Winners named in plastic bearing design contest
Igus USA Inc., a division of Igus GmbH, Germany, along with engineering faculty judges from the University of Rhode Island, Massachusetts Institute of Technology, and an editor of Design News magazine, have selected the winners of Igus' First Annu...
By MRO Magazine
Igus USA Inc., a division of Igus GmbH, Germany, along with engineering faculty judges from the University of Rhode Island, Massachusetts Institute of Technology, and an editor of Design News magazine, have selected the winners of Igus’ First Annual Manus Contest. Manus is Latin for “hand.”
The contest was designed to promote new and original ways of implementing plastic bearings as well as to promote awareness of the benefits of plastic bearings to a wider audience of potential users.
The contest was open to any organization optimizing plastic plain bearings in new or existing applications. Working prototypes or production models were required.
The contest ran from October 2003 to January 2004. Three winners — with cash prizes of US$5,000, $2,500 and $1,000 — were announced at National Manufacturing Week in Chicago last February.
First place was awarded to Six Flags Magic Mountain Theme Parks of Valencia, Calif, for its new “X” roller coaster, designed by Arrow Dynamics. It uses Igus’ Iglide Z plastic bearings in pivot wheel bogies that turn seats in excess of 360 degrees on a vertical plane.
Design engineers said expected maintenance is reduced in the application by 95% and the cost of replacement parts was cut by 54%.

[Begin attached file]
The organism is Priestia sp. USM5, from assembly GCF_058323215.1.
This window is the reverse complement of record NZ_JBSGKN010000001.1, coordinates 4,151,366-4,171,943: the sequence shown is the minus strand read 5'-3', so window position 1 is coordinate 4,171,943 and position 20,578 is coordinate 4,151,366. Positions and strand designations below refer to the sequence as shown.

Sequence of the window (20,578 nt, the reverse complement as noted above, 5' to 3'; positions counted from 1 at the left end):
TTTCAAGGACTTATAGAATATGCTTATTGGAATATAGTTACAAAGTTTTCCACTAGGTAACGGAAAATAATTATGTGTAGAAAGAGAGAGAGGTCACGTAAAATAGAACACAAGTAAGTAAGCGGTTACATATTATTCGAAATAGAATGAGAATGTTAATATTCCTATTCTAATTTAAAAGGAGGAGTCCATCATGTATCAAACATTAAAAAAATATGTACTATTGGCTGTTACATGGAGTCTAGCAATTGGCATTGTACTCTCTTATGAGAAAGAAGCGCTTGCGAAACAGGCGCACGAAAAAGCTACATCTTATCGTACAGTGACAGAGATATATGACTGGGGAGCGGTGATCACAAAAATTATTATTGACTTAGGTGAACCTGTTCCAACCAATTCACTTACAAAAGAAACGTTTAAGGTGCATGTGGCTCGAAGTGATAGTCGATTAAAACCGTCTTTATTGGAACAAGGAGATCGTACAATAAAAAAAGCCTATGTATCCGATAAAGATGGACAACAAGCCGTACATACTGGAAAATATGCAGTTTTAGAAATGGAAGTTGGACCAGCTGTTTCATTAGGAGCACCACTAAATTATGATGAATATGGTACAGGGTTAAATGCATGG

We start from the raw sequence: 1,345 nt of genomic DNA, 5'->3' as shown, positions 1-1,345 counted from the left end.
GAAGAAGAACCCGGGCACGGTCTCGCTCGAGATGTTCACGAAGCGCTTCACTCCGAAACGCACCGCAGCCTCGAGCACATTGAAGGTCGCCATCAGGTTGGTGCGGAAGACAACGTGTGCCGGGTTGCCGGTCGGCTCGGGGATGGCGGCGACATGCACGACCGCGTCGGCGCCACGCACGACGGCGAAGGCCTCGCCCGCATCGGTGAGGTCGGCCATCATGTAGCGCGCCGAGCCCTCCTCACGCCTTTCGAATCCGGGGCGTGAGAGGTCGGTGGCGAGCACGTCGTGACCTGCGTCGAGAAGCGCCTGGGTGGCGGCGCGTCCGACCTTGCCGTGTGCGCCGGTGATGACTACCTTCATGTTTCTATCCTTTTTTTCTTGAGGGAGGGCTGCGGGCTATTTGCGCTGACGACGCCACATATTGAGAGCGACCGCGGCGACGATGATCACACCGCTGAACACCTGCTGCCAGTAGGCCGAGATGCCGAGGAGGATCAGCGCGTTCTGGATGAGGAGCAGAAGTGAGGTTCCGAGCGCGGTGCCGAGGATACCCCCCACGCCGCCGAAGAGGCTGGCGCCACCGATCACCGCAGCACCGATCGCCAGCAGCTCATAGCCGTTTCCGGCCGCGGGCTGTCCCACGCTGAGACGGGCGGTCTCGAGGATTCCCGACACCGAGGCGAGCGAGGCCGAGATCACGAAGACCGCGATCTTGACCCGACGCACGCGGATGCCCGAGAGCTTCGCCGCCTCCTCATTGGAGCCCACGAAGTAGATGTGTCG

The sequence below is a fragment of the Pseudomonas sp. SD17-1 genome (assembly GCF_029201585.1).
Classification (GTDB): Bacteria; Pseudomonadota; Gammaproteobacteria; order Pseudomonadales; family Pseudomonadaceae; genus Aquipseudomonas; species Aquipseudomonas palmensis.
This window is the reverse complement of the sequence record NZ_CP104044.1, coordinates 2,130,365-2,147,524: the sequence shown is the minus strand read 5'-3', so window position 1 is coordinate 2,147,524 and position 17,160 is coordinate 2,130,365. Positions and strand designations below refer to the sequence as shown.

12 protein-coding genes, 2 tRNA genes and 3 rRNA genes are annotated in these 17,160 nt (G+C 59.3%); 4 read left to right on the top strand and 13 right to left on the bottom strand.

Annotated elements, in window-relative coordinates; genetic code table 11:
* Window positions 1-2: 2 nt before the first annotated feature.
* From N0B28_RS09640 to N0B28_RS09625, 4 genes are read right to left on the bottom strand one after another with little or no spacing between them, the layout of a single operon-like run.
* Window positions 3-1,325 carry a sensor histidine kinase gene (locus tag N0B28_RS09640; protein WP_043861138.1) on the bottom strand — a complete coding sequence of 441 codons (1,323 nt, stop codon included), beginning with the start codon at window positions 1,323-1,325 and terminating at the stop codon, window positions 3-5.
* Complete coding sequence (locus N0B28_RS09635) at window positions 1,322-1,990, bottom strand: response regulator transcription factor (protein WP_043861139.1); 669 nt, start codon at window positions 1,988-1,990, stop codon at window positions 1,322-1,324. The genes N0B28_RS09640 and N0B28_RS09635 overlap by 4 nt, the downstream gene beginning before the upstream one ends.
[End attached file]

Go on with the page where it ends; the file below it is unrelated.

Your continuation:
Second place went to Harriston Industries of Minto, N.D. Harriston used Iglide J bearings in the pick arm of an automatic potato planter. The previous design had used oil-impregnated bronze bushings. However, the company had experienced problems related to environmentally-driven corrosion in Maine and the Canadian Maritimes, and abrasive contamination from volcanic ash concentrations in Washington and Oregon.
Harriston said the service life of the plastic bearings is five to six times longer than the bronze units, and had a cost savings of between 70% and 80%.
Third place was awarded to Nova Biomedical of Waltham, Mass., for its immunoassay equipment. Nova used Igus DryLin bearings in the two-axis tray and DryLin linear slides on the three-axis probe. A corrosive atmosphere and high temperatures, combined with the need for a lubricant-free and contaminant-free solution, were compounded by the complex equipment not being user-servicable.
Nova said Igus bearings gave it the only lubricant-free, long-life solution for the application.